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November 2023 Issue
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Saving the planet by thinking audaciously

Wellingtonian Steve Mushin’s book Ultrawild: An audacious plan to rewild every city on earth tackles climate change with mind-bending, scientifically plausible inventions. It’s for anyone who loves big ideas. 

Ultrawilding – what is it and should we really do it?

Ultrawilding is an extreme city version of rewilding. Rewilding means helping wild ecosystems return to landscapes; ultrawilding is helping wild ecosystems return to high-tech cities, so that we’re living amongst millions of other species. It includes; buildings with roof gardens of wild flowers and walls filled with bug hotels and nesting spaces for birds. Or digging up roads to restore or ‘daylight’ rivers and streams.

I think we should ultrawild cities as fast as possible, not least because it’s heaps of fun!

You write that ‘thinking ridiculous ideas can be incredibly sensible’. Why?

Throughout history designers, engineers, scientists and philosophers have boosted their creative thinking and solved complex problems by playing around with ridiculous-sounding hypotheticals known as ‘what-ifs’, or ‘thought experiments’. As an industrial designer, I’ve often found novel solutions while pondering outrageous ideas. And with the design and engineering challenges posed by climate change, I think wild thought experiments – and the wilder the better – are more vital than ever.

What’s an outrageous invention you’ve brainstormed?

Well, let’s talk about compost cannons. Every tramper has used composting toilets that transform humanure into compost. They’re brilliant, when they work well. But they can be a little smelly, and it’s a lot of work to move the compost about. So for cities we need high-tech compost toilets. My toilet invention combines a composter with a biogas reactor, producing explosive methane gas to launch GPS-guided ‘compost cannon balls’ precisely where they’re needed on roads, walls or roofs.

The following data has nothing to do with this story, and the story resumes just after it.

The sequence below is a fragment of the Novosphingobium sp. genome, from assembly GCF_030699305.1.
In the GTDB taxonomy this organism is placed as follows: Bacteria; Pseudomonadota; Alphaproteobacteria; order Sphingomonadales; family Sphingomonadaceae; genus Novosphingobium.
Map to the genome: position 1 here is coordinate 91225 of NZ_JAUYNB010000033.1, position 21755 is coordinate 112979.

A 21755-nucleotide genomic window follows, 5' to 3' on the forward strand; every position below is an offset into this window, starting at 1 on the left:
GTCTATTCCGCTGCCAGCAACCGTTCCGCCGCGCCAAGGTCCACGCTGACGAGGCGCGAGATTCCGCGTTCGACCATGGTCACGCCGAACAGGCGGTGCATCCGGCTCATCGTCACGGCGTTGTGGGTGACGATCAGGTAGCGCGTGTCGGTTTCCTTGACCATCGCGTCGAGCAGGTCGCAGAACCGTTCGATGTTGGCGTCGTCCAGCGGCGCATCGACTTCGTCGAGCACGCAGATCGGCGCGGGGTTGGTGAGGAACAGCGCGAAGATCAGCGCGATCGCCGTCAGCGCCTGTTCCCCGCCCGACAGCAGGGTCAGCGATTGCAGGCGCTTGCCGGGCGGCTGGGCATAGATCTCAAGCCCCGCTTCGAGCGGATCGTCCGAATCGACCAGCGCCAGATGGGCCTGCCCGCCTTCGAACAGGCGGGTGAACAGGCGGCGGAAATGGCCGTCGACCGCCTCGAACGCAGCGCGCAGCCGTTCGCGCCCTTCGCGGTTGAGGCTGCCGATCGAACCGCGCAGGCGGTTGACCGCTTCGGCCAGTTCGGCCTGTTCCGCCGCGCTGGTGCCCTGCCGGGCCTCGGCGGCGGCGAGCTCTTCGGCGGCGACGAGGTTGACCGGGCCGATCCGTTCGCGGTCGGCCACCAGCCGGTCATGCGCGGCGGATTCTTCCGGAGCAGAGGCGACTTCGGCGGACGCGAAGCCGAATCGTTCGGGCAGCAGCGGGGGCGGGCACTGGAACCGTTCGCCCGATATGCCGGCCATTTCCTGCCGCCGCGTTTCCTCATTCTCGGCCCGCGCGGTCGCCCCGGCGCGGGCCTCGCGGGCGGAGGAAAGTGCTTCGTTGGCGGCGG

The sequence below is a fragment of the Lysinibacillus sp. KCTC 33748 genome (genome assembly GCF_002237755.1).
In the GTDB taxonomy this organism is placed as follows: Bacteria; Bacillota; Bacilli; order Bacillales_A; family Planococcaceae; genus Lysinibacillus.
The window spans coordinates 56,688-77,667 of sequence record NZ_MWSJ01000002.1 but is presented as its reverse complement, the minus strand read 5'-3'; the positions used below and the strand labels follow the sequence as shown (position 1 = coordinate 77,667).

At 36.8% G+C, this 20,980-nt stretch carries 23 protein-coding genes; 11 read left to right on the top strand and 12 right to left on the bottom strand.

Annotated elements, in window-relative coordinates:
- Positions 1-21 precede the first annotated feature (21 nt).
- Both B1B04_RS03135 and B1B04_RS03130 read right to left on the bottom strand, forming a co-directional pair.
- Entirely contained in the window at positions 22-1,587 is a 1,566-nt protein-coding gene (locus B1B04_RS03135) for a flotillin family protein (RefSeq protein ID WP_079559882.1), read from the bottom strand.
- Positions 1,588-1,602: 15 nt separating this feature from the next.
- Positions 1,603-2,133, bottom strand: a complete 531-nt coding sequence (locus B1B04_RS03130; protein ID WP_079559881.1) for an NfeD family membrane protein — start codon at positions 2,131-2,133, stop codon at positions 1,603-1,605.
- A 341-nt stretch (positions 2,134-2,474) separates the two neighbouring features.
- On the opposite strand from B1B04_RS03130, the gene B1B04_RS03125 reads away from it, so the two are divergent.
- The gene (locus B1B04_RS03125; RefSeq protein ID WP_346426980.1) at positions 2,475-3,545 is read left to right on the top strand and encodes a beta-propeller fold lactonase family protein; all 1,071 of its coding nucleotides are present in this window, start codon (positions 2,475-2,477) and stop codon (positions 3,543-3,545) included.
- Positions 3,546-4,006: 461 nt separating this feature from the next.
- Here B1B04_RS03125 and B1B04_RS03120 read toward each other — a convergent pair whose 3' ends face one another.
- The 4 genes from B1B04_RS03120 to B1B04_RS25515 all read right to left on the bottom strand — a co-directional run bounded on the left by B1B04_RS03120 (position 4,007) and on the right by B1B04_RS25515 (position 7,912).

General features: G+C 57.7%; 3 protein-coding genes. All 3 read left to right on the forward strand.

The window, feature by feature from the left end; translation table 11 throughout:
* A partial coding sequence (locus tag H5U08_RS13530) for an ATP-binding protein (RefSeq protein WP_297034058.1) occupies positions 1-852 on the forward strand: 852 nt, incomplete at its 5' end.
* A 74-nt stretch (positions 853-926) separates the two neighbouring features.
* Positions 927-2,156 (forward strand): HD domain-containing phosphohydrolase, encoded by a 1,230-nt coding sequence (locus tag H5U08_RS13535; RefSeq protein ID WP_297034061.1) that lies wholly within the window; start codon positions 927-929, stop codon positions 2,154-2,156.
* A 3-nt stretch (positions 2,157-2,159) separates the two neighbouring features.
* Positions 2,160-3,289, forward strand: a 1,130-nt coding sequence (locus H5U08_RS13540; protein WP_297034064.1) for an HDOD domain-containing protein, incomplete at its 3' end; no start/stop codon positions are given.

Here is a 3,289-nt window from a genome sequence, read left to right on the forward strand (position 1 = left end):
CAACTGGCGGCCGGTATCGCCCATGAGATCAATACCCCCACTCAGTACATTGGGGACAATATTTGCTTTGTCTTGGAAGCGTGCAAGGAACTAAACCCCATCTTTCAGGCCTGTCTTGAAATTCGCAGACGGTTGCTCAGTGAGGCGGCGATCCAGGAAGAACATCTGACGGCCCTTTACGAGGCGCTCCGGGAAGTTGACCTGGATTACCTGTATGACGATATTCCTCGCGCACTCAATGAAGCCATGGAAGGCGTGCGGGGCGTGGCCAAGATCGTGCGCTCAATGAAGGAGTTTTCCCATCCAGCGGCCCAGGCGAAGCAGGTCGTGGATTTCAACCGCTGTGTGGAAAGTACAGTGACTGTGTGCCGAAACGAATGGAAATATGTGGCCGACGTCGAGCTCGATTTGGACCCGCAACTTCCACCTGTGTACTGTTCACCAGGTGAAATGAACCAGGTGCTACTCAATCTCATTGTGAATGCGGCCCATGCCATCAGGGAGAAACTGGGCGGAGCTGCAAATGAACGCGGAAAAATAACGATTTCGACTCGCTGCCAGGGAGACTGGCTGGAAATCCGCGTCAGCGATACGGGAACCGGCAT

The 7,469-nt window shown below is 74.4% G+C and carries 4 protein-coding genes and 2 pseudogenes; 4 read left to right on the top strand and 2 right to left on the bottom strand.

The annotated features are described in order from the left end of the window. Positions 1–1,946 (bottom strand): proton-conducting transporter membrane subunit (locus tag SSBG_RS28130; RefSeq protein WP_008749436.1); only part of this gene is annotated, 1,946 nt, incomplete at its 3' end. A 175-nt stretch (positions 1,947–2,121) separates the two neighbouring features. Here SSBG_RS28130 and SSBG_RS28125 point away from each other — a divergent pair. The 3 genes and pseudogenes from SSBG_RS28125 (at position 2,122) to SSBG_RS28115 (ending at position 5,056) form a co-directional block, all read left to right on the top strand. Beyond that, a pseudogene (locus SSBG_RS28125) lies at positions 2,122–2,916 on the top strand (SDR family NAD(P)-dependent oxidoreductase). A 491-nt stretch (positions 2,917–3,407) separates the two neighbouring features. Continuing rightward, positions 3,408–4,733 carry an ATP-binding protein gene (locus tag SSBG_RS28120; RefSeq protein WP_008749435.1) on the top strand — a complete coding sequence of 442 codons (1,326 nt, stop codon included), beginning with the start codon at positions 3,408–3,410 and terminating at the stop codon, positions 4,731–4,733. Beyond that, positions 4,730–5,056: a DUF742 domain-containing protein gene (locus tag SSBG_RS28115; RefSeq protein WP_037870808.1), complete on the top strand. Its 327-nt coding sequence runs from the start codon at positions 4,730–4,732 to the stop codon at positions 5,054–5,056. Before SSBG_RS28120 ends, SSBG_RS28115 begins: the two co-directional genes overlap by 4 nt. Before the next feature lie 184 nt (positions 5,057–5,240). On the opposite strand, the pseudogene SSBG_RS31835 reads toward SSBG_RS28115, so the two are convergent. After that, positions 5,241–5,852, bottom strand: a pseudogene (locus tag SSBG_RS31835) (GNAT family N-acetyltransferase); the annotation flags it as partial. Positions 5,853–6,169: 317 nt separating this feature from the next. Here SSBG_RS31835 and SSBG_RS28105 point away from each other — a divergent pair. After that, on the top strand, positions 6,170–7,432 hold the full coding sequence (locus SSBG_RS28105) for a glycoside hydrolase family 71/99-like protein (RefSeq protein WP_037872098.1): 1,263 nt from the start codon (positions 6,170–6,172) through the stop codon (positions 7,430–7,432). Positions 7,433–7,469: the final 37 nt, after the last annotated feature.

You can read about the science of this design, and 100 others at

Ultrawild has been seven years in the making. What was the process like?

I spent my primary school years inventing and drawing with friends. And I’d have ridiculous ideas while gazing out of car windows on holiday – ideas I could hardly wait to get back home and model with Lego. Creating Ultrawild was a similar mix of idea-jamming with scientists and engineers: epiphanies that led to more and more complex and interconnected ideas. I began with the seemingly simple idea of designing inventions to bring ecosystems back into cities. I genuinely thought I could knock it off in a few months.

I quickly found that restoring ecosystems in cities, fast, and while we’re still living in them, is more complex (and wondrous) than I could ever have imagined. Ideas led to more ideas and more complex and fascinating problems. Like: how do we transform Parisian sewers into healthy habitats for native fish? Or: how do we avoid being eaten by wild mountain lions in downtown Los Angeles? But eventually, somehow, it all just clicked into place.

What keeps you motivated?

Reading about climate change often makes me overwhelmed. It’s easy to feel like all hope is lost. But there is absolutely still time to transform our world and reverse climate change. And rewilding inspires me every day. All around the world passionate people are working on mind boggling-cool rewilding projects to transform vast areas of land back into wilderness, suck down immense amounts of carbon dioxide and create homes for millions of other species. I challenge anyone to get involved in rewilding and not become completely thrilled and obsessed.

Ultrawild: An audacious plan to rewild every city on earth by Steve Mushin is available at the Wilderness store. Subscribers get a 10% discount.